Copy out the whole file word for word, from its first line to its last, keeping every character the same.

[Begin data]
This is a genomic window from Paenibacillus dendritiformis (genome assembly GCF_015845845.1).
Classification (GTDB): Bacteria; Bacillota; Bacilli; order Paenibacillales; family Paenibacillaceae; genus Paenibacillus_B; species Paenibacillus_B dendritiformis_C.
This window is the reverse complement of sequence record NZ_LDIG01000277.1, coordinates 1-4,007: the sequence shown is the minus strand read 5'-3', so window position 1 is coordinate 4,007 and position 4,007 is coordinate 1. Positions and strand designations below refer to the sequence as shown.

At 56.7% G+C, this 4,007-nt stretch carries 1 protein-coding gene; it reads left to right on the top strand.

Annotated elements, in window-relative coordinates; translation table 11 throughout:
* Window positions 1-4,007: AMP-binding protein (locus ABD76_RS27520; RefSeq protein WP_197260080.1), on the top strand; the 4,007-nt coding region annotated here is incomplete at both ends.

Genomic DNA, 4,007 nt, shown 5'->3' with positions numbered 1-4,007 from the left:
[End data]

This is a genomic window from Paenibacillus dendritiformis (genome assembly GCF_015845845.1).
Classification (GTDB): Bacteria; Bacillota; Bacilli; order Paenibacillales; family Paenibacillaceae; genus Paenibacillus_B; species Paenibacillus_B dendritiformis_C.
This window is the reverse complement of sequence record NZ_LDIG01000277.1, coordinates 1-4,007: the sequence shown is the minus strand read 5'-3', so window position 1 is coordinate 4,007 and position 4,007 is coordinate 1. Positions and strand designations below refer to the sequence as shown.

At 56.7% G+C, this 4,007-nt stretch carries 1 protein-coding gene; it reads left to right on the top strand.

Annotated elements, in window-relative coordinates; translation table 11 throughout:
* Window positions 1-4,007: AMP-binding protein (locus ABD76_RS27520; RefSeq protein WP_197260080.1), on the top strand; the 4,007-nt coding region annotated here is incomplete at both ends.

Genomic DNA, 4,007 nt, shown 5'->3' with positions numbered 1-4,007 from the left: